On Trailblazers & Bushwhackers
On Trailblazers & Bushwhackers
It was one of the most provocative compliments I’ve received, before or since. It was directly after the first teaching I gave at Applegate Christian Fellowship more than 20 years ago. Steve, a fellow pastor, found me after service and with a big smile on his face and his big paw on my shoulder said, “Scott, that was fantastic. But next time, I want to hear YOU -- the real YOU!” And, he was off.
What he was saying was that I sounded a whole lot like our Sr. Pastor Jon. And I did. I watched the VHS tape a few years ago, and boy, was it a revelation. #groan! My original content was good, my delivery was cloned.
It highlights something that’s plagued me for years: the battle against imitation, not just in “ministry,” but in any life endeavor. As a “recipe” guy, it’s been how I try to avoid the dreaded F word: failure. My bent is to try and avoid ANY kind of failure, no matter how small.
For example, a couple weeks ago I ventured forth to the kitchen to make baked sweet potato fries, killer RECIPE in hand (on my phone). No big deal right? Following a recipe for something so potentially delicious (and healthy) is probably recommended, right?
The problem for me came when two things happened. 1) We didn’t have one little ingredient, and 2) I made a measuring mistake while prepping the fries (TBS vs TSP - dang it!). Here’s what I battled through: It filled me with dread that the frires wouldn’t turn out right, that my family wouldn’t like them, and that my efforts would be for naught. In reality, what’s really at stake? Not much, other than some orange spuds. But the internal churning that sprang up was ridiculous! This, people, is why I like recipes!
The more we fear failure, or rejection, the more prone some of us can be to imitation. It’s just plain safer. Some of you who’ve known me for a while may be thinking, “Ohhhh….So….that’s what’s wrong with him!” Not so fast, cupcake! There’s a whole lot more to little screwed up me that just THAT! Please!
Clearly, following a recipe in the kitchen is OK. Following one for your life isn’t.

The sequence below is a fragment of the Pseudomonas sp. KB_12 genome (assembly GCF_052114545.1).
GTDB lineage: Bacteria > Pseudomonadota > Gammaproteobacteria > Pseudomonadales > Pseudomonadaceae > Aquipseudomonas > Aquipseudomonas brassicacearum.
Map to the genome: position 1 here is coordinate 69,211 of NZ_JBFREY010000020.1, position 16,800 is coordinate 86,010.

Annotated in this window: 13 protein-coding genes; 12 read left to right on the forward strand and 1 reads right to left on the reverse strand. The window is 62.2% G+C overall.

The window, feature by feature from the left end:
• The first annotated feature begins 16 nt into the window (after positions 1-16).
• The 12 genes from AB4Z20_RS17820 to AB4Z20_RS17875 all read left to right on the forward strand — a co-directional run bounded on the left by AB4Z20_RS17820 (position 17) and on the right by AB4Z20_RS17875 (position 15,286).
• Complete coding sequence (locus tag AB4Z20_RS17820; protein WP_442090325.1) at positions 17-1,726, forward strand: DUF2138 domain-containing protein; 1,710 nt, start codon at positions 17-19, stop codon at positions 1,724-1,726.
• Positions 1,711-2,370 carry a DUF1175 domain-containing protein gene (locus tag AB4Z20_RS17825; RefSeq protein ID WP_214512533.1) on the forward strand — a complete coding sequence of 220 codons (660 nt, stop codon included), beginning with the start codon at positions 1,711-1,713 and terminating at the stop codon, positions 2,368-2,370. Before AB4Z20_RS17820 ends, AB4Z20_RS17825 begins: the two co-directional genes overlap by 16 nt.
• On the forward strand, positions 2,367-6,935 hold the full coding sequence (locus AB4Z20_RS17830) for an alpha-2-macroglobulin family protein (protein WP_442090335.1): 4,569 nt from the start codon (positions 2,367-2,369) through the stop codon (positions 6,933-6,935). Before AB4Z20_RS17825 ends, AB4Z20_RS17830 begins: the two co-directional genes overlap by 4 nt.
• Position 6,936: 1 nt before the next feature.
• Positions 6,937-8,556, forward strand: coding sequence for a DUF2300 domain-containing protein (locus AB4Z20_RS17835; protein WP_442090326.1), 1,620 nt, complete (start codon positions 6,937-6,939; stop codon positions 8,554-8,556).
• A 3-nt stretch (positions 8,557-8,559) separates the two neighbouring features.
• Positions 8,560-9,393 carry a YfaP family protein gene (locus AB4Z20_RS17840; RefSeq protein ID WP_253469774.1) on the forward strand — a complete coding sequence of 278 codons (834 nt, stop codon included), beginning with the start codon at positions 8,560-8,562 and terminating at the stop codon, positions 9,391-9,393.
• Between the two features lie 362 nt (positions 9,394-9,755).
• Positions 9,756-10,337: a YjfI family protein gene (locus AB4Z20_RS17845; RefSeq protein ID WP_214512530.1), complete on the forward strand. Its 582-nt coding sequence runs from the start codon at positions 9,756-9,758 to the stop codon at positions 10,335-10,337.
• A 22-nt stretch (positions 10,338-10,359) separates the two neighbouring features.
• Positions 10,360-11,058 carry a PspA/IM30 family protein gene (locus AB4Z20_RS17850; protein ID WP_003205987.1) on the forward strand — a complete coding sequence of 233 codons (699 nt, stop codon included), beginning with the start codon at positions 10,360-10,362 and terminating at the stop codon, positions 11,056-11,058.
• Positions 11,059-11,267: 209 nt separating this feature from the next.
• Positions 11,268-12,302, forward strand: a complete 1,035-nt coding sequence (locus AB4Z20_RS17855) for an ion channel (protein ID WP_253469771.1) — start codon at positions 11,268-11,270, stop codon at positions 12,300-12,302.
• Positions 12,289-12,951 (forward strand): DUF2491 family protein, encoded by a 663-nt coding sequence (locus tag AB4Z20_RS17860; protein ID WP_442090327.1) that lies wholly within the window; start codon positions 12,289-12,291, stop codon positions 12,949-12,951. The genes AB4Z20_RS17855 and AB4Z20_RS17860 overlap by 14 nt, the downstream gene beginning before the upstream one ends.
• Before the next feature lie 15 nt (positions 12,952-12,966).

It’s easy to look at Trailblazers who’ve made incredible impact in their field of endeavor and want to emulate them. Whether it’s music (don’t get me started with CCM!), art, business, sport, ministry, or whatever else might light your fire, the imitation bug is a strong, but deadly one.
This is clearly not my thought original. Perhaps a universal one. Here’s Jon Foreman’s take on it:
“...everybody knows that the hardest war to fight
Is the fight to be yourself
When the voices try to turn you into someone else…” (Switchfoot: Against The Voices / Album: The Edge of the Earth)
Have you found this to be true? That the most difficult battle really is in discovering and maintaining who YOU were created to be - not who someone else was created to be?
Literature is filled with this journey of discovery. In some cases it’s a very blatant theme, like young Ged in A Wizard of Earthsea (loved that book as a kid!), who must discover his “true name” in order to defeat the forces of evil. The real fight was not so much an external one against the “forces of evil” - it was internal battle to discover his true identity. Once that internal battle was won, the external victory was an inevitability.
For people of faith, the struggle is a double down, right? Biblically, there’s all kinds of “imitation” jargon perpetuated. (Still have your WWJD bracelet?) Unfortunately, most if it is focused on imitative behavior rather than on a pursuit of character. The result has been catastrophic in our culture. We have hordes of “Christians” aping so-called Christ-like behavior, screaming at “the world” to follow suit, all the while actual Christian character is in the crapper. So we’re seen as hypocrites and sheisters.
Can we agree to say “screw that” to the cult of imitationalism? (I don’t always make up words, but when I do, they’re awesome). If you’re focused on imitating the Trailblazers, you won’t end up as a Trailblazer yourself. You’ll simply be a Bushwhacker chasing fads, trends, techniques and other cool stuff - yet making very little impact.
So, what do you do with our imitative tendencies? For heaven’s sake DON’T imitate style, behavior, techniques or trends.* DO imitate the struggle those Trailblazers went through to be who they are. Not a scientific study here, but I’m guessing most real influencers didn’t get there by trying to be someone else. They got there by doing the hard work of figuring out who they were designed to be.
So, this is one of the things I’m currently working on: being less afraid of failure of any kind or any size and taking appropriate risks in revealing who I am, where I’ve been, and where I’m going. I’m working out my own dealio with fear and trembling.
Discovering who you’re designed to be can be hard, scary - yet rewarding - work. But it’s a lot less scary than imitating others only to realize you’ve become some version of you that you were never meant to be.
* To be clear, I’m not advocating re-inventing the wheel when it comes to using “tools.” Beg, borrow, steal the heck out of those, especially if it’s in the context of a mentor relationship where guidance can separate cloning identity from using tools to accomplish specified goals.